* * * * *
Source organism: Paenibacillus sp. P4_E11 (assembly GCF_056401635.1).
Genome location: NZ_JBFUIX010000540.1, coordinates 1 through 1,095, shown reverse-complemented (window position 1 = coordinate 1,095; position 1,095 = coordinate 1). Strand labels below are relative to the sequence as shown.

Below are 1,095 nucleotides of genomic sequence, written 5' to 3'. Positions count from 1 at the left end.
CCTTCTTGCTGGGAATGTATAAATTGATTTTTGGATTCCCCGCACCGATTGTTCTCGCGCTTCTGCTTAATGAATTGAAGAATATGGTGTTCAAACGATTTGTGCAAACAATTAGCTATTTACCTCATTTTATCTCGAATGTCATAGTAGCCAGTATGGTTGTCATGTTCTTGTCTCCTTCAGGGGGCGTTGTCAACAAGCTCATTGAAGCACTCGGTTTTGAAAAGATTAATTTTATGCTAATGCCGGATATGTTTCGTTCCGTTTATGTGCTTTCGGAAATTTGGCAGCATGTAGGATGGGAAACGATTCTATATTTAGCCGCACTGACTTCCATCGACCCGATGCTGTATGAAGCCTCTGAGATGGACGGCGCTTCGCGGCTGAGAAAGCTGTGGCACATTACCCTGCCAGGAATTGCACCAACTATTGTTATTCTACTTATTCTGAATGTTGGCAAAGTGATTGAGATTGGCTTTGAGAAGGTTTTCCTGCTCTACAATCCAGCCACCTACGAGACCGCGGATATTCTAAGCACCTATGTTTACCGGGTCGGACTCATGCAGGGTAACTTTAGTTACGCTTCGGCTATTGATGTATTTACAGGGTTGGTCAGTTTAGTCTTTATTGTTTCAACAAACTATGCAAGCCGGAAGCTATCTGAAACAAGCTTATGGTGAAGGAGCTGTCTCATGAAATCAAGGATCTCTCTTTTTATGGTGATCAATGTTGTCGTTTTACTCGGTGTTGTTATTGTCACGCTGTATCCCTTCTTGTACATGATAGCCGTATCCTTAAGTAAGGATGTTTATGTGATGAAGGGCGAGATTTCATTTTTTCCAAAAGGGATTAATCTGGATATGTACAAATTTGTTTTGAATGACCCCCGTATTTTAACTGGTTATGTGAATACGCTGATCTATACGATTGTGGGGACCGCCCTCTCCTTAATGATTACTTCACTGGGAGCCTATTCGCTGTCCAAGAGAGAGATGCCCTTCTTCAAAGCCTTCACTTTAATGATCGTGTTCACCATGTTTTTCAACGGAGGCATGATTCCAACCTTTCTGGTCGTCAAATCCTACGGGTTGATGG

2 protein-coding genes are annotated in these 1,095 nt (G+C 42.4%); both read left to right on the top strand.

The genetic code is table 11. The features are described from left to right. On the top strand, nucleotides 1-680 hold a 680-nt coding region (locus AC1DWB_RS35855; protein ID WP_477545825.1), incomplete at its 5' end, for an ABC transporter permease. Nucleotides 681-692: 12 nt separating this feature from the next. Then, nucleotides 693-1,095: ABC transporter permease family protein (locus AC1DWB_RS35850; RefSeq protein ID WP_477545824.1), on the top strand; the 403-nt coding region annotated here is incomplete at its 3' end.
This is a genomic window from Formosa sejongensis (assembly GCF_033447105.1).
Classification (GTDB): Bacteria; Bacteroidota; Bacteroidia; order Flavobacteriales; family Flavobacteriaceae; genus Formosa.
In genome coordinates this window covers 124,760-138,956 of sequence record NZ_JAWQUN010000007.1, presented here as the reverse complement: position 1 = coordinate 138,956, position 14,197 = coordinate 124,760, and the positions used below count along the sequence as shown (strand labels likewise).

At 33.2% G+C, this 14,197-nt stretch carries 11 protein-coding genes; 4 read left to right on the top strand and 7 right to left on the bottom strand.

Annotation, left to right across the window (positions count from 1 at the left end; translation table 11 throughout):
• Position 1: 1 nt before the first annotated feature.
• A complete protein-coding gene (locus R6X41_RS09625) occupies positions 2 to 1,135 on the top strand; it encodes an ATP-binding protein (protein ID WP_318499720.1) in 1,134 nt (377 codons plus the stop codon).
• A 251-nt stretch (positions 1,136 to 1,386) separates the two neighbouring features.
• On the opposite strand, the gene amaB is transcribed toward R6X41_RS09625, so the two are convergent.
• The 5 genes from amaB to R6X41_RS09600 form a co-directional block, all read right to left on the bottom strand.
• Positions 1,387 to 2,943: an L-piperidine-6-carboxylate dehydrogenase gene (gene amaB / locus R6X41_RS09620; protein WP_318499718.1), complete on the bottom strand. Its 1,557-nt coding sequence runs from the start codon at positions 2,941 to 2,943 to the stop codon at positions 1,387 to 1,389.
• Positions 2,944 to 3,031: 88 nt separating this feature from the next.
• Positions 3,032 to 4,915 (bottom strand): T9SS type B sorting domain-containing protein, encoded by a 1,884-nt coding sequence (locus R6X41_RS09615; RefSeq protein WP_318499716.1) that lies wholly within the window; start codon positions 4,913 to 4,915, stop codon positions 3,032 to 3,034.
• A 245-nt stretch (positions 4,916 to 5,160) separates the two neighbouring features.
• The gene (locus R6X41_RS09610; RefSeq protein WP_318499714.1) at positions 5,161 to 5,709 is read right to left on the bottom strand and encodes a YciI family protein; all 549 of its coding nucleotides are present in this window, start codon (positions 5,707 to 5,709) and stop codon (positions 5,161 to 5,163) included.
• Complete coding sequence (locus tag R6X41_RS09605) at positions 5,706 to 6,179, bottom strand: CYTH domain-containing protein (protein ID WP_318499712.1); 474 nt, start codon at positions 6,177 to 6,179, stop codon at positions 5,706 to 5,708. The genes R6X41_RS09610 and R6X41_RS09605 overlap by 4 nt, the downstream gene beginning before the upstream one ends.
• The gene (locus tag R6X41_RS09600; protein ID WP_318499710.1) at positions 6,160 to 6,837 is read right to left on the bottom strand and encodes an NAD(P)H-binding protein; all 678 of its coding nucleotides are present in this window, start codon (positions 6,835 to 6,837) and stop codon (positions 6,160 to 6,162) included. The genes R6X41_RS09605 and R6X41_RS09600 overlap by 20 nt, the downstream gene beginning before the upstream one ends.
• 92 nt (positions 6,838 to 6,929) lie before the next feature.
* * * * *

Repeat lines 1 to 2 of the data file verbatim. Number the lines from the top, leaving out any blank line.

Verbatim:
Source organism: Paenibacillus sp. P4_E11 (assembly GCF_056401635.1).
Genome location: NZ_JBFUIX010000540.1, coordinates 1 through 1,095, shown reverse-complemented (window position 1 = coordinate 1,095; position 1,095 = coordinate 1). Strand labels below are relative to the sequence as shown.